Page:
Lowe's Big Plan

By Larry Dignan Print this article Print

The No. 2 home improvement retailer's systems target better store designs...and Home Depot.

One right turn, two lefts and three miles away from the Secaucus Home Depot, mothers are pushing baby strollers along airy, bright aisles at a Lowe's home improvement store in North Bergen, N.J. Space is largely organized by project, such as a kitchen remodeling. Garden aisles are protected from birds. Red buttons in every aisle summon customer service. The storewide call for help repeats every 10 seconds, often enough to become grating if there isn't a quick response.

PDF Download This store is a beachhead in the New York area. Lowe's plans to spend $1 billion to open 60 new stores in the Northeast. It will spend $200 million in 2003 to keep its stores current. The upshot? Increasingly there will be a like-new Lowe's near a Home Depot—in every section of the country.

The No. 2 home improvement retailer clearly has its sights on No. 1 Home Depot. In 1994, 13% of Lowe's stores were within 10 miles of a Home Depot. Today, that number is 72% and counting. Lowe's, which trails Home Depot in stores 875 to 1,568 through May 2, also is using technology and intelligent store planning to try to outsmart its rival. "Opportunities are plentiful for us," said CEO Robert Tillman, on an earnings call.

Lowe's doesn't disclose much about how technology fits into its strategy, but notes in financial filings its systems offer real-time inventory monitoring, labor planning, "item movement experience" and centralized inventory replenishment—most of the items Home Depot has on its list.

Industry executives familiar with Lowe's plans say the company mines sales and customer data to select merchandise, schedule workers based on sales trends and gauge the success of promotions. Lowe's also has excelled at integrating its operations with those of its suppliers. In comparison to Home Depot, Lowe's has streamlined many business processes such as human resources, upgrading to PeopleSoft 8 late last year, about the time when Home Depot was immersed in the early stages of a rollout of the same software.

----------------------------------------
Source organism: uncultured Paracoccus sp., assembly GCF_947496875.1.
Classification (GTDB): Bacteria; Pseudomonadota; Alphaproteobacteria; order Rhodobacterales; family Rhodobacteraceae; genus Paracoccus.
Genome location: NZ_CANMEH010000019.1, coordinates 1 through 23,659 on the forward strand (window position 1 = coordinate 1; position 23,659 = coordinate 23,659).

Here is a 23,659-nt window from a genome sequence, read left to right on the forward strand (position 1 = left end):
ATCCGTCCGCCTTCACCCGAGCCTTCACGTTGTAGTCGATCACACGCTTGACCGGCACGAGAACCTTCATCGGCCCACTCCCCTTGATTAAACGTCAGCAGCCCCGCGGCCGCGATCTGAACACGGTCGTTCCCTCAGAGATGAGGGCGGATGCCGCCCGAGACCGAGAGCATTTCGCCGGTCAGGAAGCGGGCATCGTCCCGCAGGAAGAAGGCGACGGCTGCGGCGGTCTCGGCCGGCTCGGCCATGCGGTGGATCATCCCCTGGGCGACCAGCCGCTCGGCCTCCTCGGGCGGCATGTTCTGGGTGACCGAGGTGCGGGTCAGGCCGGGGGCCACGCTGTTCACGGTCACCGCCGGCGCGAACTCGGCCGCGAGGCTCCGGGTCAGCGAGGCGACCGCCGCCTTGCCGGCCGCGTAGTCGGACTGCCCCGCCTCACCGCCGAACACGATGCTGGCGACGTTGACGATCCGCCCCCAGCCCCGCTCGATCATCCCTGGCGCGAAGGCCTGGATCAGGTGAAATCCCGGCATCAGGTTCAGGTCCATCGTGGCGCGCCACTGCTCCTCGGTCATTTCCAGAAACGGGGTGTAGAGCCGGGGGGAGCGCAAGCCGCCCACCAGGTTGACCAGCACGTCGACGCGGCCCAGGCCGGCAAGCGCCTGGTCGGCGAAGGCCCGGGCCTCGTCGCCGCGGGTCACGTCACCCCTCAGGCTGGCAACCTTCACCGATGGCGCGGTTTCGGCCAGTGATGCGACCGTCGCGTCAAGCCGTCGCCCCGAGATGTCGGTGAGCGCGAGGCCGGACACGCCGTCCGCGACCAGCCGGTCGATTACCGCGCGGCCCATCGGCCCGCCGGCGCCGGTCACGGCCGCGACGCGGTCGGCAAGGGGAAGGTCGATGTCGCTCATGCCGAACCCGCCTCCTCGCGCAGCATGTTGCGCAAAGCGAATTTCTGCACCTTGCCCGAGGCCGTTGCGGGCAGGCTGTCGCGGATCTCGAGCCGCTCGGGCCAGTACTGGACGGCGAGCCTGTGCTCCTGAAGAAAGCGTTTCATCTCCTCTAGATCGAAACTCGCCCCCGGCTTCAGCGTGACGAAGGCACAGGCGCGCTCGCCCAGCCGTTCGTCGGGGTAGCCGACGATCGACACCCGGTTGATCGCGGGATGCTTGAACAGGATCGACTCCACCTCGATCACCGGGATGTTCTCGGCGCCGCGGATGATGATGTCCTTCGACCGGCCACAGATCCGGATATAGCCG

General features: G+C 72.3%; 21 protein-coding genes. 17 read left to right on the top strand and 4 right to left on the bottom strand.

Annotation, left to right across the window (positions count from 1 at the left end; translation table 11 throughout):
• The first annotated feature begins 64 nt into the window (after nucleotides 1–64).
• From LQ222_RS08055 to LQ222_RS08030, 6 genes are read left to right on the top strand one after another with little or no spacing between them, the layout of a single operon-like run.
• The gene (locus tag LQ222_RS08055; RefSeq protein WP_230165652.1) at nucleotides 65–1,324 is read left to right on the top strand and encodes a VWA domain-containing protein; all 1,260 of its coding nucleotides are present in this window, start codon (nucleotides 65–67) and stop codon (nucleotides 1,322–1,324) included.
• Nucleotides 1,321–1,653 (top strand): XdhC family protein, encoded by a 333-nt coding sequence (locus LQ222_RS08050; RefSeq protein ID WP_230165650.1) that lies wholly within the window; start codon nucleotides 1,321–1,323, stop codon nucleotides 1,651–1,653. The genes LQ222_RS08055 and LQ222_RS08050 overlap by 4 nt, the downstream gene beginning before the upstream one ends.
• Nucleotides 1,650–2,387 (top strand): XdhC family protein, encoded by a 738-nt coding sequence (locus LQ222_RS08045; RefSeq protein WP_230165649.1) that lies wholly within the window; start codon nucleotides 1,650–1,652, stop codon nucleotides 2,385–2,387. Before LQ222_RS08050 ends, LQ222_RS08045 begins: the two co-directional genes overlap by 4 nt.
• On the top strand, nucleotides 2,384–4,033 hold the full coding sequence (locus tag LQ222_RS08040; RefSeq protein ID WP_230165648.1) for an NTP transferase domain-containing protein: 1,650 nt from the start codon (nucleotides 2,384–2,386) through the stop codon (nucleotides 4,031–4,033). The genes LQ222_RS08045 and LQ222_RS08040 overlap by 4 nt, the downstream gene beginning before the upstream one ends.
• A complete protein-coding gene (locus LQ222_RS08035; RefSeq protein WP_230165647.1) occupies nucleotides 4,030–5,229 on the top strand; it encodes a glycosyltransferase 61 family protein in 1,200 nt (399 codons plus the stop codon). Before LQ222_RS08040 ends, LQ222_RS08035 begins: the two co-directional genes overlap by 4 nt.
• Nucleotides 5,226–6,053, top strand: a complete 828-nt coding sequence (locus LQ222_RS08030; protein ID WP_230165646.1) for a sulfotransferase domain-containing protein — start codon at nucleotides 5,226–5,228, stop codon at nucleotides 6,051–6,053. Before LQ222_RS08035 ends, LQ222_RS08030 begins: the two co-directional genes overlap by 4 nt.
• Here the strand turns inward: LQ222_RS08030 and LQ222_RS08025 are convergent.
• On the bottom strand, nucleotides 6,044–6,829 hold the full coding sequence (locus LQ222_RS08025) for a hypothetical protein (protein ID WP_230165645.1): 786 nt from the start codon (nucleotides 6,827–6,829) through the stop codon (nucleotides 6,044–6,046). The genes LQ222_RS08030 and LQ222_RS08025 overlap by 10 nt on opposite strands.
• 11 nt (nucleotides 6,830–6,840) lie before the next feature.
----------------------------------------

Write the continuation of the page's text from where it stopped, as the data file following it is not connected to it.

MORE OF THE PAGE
Lowe's technology tactics are often conservative. Where Home Depot tries automated checkout counters, Lowe's counters by simply opening more registers. On a red sign, Lowe's pledges that "if we see more than three people in line we will open another register." On one recent visit Lowe's was true to its word: five open registers with two people in each line.

Lowe's also has managed to keep full-time employees on the floor. Full-timers accounted for more than 80% of Lowe's employees in 2002. Nick Canter, senior vice president of operations for Lowe's Northern division, said at an investment conference in April that the company has cut turnover while boosting retention for 20 straight months.

One person familiar with Lowe's technology says the company is like many retailers, with dozens of applications that don't communicate well together. Nevertheless, Lowe's picks projects that give it the best opportunity to outwit Home Depot. The company uses data warehousing to target customers who sign up for newsletters and catalogs, aid store design and employ electronic data interchange tools to meld its operations with vendors'.

"More technology doesn't mean you're more successful unless it translates into a unique customer experience," says David Szymanski, director of retailing studies at Texas A&M.

This article was originally published on 2003-06-16
Business Editor
Larry formerly served as the East Coast news editor and Finance Editor at CNET News.com. Prior to that, he was editor of Ziff Davis Inter@ctive Investor, which was, according to Barron's, a Top-10 financial site in the late 1990s. Larry has covered the technology and financial services industry since 1995, publishing articles in WallStreetWeek.com, Inter@ctive Week, The New York Times, and Financial Planning magazine. He's a graduate of the Columbia School of Journalism.
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